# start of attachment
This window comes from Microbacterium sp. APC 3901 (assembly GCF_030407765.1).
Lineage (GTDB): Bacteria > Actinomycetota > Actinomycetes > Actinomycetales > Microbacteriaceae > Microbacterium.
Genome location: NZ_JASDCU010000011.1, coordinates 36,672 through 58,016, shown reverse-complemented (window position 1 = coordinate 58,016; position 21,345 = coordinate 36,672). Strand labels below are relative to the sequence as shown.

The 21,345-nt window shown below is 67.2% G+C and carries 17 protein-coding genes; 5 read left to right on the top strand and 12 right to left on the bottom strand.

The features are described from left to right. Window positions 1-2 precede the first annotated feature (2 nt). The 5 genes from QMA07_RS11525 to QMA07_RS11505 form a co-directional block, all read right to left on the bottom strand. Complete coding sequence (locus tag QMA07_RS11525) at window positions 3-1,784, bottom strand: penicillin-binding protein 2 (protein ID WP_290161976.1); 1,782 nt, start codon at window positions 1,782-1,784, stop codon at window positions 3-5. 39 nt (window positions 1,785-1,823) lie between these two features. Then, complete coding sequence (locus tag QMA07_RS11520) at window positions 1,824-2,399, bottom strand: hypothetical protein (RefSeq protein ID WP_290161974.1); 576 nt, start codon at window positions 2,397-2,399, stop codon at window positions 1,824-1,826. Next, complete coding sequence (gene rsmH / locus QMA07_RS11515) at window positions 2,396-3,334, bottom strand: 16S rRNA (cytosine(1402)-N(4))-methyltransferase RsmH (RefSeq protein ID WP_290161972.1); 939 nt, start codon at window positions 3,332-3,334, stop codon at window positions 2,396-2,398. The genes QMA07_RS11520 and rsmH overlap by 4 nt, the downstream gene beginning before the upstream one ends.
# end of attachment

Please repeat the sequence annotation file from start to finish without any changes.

This window comes from Microbacterium sp. APC 3901 (assembly GCF_030407765.1).
Lineage (GTDB): Bacteria > Actinomycetota > Actinomycetes > Actinomycetales > Microbacteriaceae > Microbacterium.
Genome location: NZ_JASDCU010000011.1, coordinates 36,672 through 58,016, shown reverse-complemented (window position 1 = coordinate 58,016; position 21,345 = coordinate 36,672). Strand labels below are relative to the sequence as shown.

The 21,345-nt window shown below is 67.2% G+C and carries 17 protein-coding genes; 5 read left to right on the top strand and 12 right to left on the bottom strand.

The features are described from left to right. Window positions 1-2 precede the first annotated feature (2 nt). The 5 genes from QMA07_RS11525 to QMA07_RS11505 form a co-directional block, all read right to left on the bottom strand. Complete coding sequence (locus tag QMA07_RS11525) at window positions 3-1,784, bottom strand: penicillin-binding protein 2 (protein ID WP_290161976.1); 1,782 nt, start codon at window positions 1,782-1,784, stop codon at window positions 3-5. 39 nt (window positions 1,785-1,823) lie between these two features. Then, complete coding sequence (locus tag QMA07_RS11520) at window positions 1,824-2,399, bottom strand: hypothetical protein (RefSeq protein ID WP_290161974.1); 576 nt, start codon at window positions 2,397-2,399, stop codon at window positions 1,824-1,826. Next, complete coding sequence (gene rsmH / locus QMA07_RS11515) at window positions 2,396-3,334, bottom strand: 16S rRNA (cytosine(1402)-N(4))-methyltransferase RsmH (RefSeq protein ID WP_290161972.1); 939 nt, start codon at window positions 3,332-3,334, stop codon at window positions 2,396-2,398. The genes QMA07_RS11520 and rsmH overlap by 4 nt, the downstream gene beginning before the upstream one ends.